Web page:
Preserving Louisville's shotgun houses
LOUISVILLE, Ky (WDRB) -- Louisville is home to thousands of shotgun houses, many of which are over a hundred years old.
Preservation Louisville's program called Save our Shotguns is focused on their upkeep because shotgun houses are a part of Louisville's history.
It's a style of house that symbolizes many of Louisville's older neighborhoods but it's no longer a thing of the past.
"Louisville and New Orleans by far have the highest concentration of this type of house in the entire country and New Orleans is extremely proud of it and I'm doing everything I can to make sure Louisville is just as proud," said Marianne Zickuhr, Executive Director of Preservation Louisville.
Zickuhr launched Save our Shotguns in 2012.
In just one year's time, with help from other groups like Habitat for Humanity, they've tackled two homes.
"There's at least 8,000 shotgun houses that need our help and we've done 2 so we have 7,998 to go," Zickuhr told WDRB.
Donna Shepperson's shotgun house was one of them.
It was built in the early 1900's.
Shepperson and her husband have lived here since 1970 and says since the preservation, she's able to fully enjoy it.
"If you can keep something and retain it, why not? It's part of our history," said Shepperson.
But what's so special about these houses?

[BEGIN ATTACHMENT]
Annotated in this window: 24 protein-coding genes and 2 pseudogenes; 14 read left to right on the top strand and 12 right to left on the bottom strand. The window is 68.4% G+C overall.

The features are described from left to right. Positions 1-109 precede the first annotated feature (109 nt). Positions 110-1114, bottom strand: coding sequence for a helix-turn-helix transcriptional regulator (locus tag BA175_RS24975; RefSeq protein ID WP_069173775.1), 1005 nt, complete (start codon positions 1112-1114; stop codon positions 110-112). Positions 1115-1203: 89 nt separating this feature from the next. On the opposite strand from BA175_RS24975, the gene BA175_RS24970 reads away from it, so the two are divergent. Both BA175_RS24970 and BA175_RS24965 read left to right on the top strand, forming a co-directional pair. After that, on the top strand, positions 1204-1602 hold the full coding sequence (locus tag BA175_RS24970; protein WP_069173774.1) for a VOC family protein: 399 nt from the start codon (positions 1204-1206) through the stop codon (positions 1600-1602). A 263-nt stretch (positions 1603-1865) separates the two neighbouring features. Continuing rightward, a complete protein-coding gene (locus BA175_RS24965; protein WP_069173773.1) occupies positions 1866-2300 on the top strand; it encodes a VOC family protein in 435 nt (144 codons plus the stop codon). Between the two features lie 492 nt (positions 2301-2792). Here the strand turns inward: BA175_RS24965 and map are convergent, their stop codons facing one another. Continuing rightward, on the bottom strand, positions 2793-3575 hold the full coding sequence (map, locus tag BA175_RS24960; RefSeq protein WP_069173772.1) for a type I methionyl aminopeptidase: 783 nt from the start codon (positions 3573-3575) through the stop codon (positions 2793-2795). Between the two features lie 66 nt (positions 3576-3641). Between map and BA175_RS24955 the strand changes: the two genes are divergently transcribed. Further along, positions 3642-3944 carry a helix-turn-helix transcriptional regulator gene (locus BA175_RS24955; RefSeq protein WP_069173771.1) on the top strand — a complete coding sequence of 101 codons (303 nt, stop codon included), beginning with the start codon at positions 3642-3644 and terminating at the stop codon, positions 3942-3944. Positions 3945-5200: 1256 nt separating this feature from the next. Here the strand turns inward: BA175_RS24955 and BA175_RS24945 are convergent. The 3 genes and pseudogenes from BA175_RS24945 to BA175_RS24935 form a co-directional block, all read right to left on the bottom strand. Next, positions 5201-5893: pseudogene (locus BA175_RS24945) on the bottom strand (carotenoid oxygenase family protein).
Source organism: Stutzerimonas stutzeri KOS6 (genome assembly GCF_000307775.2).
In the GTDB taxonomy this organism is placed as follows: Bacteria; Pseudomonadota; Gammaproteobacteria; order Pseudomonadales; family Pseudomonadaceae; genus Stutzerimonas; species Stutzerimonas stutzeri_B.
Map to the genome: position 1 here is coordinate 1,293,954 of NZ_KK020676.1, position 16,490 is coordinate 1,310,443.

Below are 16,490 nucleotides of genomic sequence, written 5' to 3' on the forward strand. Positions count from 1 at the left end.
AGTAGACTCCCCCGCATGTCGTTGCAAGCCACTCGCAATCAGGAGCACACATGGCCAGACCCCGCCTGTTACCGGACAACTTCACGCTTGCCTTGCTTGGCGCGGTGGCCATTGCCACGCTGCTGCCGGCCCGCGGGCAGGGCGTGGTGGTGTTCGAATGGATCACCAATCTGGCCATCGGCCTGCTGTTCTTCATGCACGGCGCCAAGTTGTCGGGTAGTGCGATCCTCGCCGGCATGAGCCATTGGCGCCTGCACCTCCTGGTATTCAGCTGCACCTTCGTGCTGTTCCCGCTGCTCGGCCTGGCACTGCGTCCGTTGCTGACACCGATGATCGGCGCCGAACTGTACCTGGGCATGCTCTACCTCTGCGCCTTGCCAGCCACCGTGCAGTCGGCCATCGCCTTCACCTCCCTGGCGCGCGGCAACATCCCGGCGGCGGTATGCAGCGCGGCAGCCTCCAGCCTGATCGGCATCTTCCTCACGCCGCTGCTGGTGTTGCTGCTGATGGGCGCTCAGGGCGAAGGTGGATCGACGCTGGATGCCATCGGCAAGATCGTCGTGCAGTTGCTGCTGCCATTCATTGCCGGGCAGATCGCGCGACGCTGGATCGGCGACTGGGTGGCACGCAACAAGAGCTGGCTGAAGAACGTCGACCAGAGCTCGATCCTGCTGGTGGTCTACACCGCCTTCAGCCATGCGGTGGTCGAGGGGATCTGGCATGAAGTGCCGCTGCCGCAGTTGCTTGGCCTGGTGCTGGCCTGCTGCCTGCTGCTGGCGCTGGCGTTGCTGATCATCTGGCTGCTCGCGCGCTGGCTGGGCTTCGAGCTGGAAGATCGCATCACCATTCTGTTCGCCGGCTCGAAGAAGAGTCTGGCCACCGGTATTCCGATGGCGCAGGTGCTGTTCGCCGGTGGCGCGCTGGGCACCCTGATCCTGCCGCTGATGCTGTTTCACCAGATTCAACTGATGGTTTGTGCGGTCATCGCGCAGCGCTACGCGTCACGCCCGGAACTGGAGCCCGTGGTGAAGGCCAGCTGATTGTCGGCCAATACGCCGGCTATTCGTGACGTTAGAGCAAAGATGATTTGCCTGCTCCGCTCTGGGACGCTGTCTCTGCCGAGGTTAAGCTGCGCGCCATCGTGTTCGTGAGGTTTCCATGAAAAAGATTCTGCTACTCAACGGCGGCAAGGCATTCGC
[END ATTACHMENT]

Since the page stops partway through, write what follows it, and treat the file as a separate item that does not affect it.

There are many variations, but they usually have a long, rectangular floor plan.
"You can enter the front and see out the back. It's straight through," said Shepperson.
"That really long type of architecture, they say you could shoot a shotgun from the front door all the way to the back door," said Zickuhr.
The myth is, shotgun houses started because of taxation.
"You were taxed by how wide the front of your house was," Zickuhr told WDRB.
Preservation Louisville is determined to preserve the city's architectural history one shotgun house at a time.
"It's what we're number one in so it's our chance to stand up and say we have the most of these and they're a great part of our history so let's show the entire country why we have what we have," said Zickuhr.
To learn more about the program, click here.
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